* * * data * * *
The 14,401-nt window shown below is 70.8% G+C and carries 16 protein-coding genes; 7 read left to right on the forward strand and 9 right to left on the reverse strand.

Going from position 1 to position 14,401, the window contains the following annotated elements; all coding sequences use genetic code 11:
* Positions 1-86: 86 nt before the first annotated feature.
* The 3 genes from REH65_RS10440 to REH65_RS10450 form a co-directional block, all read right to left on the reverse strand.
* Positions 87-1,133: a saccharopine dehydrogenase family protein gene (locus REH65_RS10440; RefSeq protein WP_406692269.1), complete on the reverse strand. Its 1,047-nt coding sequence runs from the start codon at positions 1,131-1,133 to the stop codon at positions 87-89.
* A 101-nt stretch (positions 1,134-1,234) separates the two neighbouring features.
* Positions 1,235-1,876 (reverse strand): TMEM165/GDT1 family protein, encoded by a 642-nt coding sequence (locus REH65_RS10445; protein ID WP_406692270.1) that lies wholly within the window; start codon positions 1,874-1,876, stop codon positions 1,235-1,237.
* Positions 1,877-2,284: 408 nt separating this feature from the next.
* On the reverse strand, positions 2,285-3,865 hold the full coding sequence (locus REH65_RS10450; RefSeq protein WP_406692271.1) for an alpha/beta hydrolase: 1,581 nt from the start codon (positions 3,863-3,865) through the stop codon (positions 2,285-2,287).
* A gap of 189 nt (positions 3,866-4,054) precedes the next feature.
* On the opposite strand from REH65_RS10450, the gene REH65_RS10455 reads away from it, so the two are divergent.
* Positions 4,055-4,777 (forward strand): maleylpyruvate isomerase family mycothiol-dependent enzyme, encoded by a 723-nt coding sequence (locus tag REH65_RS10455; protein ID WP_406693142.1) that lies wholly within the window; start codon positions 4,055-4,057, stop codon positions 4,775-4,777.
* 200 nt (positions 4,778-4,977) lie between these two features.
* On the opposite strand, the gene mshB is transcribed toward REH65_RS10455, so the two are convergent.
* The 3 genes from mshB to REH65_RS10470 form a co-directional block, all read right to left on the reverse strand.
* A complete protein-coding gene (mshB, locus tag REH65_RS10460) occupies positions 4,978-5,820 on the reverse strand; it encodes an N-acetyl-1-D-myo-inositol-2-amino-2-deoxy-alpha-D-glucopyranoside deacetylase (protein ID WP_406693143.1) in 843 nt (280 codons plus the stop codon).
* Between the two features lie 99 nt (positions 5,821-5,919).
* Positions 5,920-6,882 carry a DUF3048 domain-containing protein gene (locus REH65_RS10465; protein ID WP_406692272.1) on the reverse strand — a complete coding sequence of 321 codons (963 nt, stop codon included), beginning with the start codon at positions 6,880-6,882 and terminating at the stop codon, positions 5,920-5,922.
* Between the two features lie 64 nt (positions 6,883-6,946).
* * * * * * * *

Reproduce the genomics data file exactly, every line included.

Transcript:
The 14,401-nt window shown below is 70.8% G+C and carries 16 protein-coding genes; 7 read left to right on the forward strand and 9 right to left on the reverse strand.

Going from position 1 to position 14,401, the window contains the following annotated elements; all coding sequences use genetic code 11:
* Positions 1-86: 86 nt before the first annotated feature.
* The 3 genes from REH65_RS10440 to REH65_RS10450 form a co-directional block, all read right to left on the reverse strand.
* Positions 87-1,133: a saccharopine dehydrogenase family protein gene (locus REH65_RS10440; RefSeq protein WP_406692269.1), complete on the reverse strand. Its 1,047-nt coding sequence runs from the start codon at positions 1,131-1,133 to the stop codon at positions 87-89.
* A 101-nt stretch (positions 1,134-1,234) separates the two neighbouring features.
* Positions 1,235-1,876 (reverse strand): TMEM165/GDT1 family protein, encoded by a 642-nt coding sequence (locus REH65_RS10445; protein ID WP_406692270.1) that lies wholly within the window; start codon positions 1,874-1,876, stop codon positions 1,235-1,237.
* Positions 1,877-2,284: 408 nt separating this feature from the next.
* On the reverse strand, positions 2,285-3,865 hold the full coding sequence (locus REH65_RS10450; RefSeq protein WP_406692271.1) for an alpha/beta hydrolase: 1,581 nt from the start codon (positions 3,863-3,865) through the stop codon (positions 2,285-2,287).
* A gap of 189 nt (positions 3,866-4,054) precedes the next feature.
* On the opposite strand from REH65_RS10450, the gene REH65_RS10455 reads away from it, so the two are divergent.
* Positions 4,055-4,777 (forward strand): maleylpyruvate isomerase family mycothiol-dependent enzyme, encoded by a 723-nt coding sequence (locus tag REH65_RS10455; protein ID WP_406693142.1) that lies wholly within the window; start codon positions 4,055-4,057, stop codon positions 4,775-4,777.
* 200 nt (positions 4,778-4,977) lie between these two features.
* On the opposite strand, the gene mshB is transcribed toward REH65_RS10455, so the two are convergent.
* The 3 genes from mshB to REH65_RS10470 form a co-directional block, all read right to left on the reverse strand.
* A complete protein-coding gene (mshB, locus tag REH65_RS10460) occupies positions 4,978-5,820 on the reverse strand; it encodes an N-acetyl-1-D-myo-inositol-2-amino-2-deoxy-alpha-D-glucopyranoside deacetylase (protein ID WP_406693143.1) in 843 nt (280 codons plus the stop codon).
* Between the two features lie 99 nt (positions 5,821-5,919).
* Positions 5,920-6,882 carry a DUF3048 domain-containing protein gene (locus REH65_RS10465; protein ID WP_406692272.1) on the reverse strand — a complete coding sequence of 321 codons (963 nt, stop codon included), beginning with the start codon at positions 6,880-6,882 and terminating at the stop codon, positions 5,920-5,922.
* Between the two features lie 64 nt (positions 6,883-6,946).